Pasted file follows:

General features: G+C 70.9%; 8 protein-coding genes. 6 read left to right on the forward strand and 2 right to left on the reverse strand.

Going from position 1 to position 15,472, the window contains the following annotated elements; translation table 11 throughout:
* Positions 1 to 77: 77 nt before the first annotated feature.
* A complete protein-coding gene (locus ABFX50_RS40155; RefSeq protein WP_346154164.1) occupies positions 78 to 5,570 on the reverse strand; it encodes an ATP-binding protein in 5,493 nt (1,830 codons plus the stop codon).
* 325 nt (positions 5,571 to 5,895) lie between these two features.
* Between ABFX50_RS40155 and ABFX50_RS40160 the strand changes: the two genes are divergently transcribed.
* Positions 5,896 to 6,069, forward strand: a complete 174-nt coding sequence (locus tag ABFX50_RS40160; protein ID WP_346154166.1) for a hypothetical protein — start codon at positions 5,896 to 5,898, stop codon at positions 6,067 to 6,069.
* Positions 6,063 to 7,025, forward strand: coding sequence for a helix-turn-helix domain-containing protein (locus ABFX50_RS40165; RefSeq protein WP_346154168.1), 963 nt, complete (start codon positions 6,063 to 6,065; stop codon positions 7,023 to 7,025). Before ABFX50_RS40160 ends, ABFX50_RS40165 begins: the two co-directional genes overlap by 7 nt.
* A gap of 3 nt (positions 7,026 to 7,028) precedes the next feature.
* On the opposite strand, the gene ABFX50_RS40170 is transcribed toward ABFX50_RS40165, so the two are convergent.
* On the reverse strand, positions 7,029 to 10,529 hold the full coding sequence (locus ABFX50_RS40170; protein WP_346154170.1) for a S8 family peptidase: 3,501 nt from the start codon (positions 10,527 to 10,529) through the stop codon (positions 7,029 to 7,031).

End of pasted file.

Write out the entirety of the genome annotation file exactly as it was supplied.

General features: G+C 70.9%; 8 protein-coding genes. 6 read left to right on the forward strand and 2 right to left on the reverse strand.

Going from position 1 to position 15,472, the window contains the following annotated elements; translation table 11 throughout:
* Positions 1 to 77: 77 nt before the first annotated feature.
* A complete protein-coding gene (locus ABFX50_RS40155; RefSeq protein WP_346154164.1) occupies positions 78 to 5,570 on the reverse strand; it encodes an ATP-binding protein in 5,493 nt (1,830 codons plus the stop codon).
* 325 nt (positions 5,571 to 5,895) lie between these two features.
* Between ABFX50_RS40155 and ABFX50_RS40160 the strand changes: the two genes are divergently transcribed.
* Positions 5,896 to 6,069, forward strand: a complete 174-nt coding sequence (locus tag ABFX50_RS40160; protein ID WP_346154166.1) for a hypothetical protein — start codon at positions 5,896 to 5,898, stop codon at positions 6,067 to 6,069.
* Positions 6,063 to 7,025, forward strand: coding sequence for a helix-turn-helix domain-containing protein (locus ABFX50_RS40165; RefSeq protein WP_346154168.1), 963 nt, complete (start codon positions 6,063 to 6,065; stop codon positions 7,023 to 7,025). Before ABFX50_RS40160 ends, ABFX50_RS40165 begins: the two co-directional genes overlap by 7 nt.
* A gap of 3 nt (positions 7,026 to 7,028) precedes the next feature.
* On the opposite strand, the gene ABFX50_RS40170 is transcribed toward ABFX50_RS40165, so the two are convergent.
* On the reverse strand, positions 7,029 to 10,529 hold the full coding sequence (locus ABFX50_RS40170; protein WP_346154170.1) for a S8 family peptidase: 3,501 nt from the start codon (positions 10,527 to 10,529) through the stop codon (positions 7,029 to 7,031).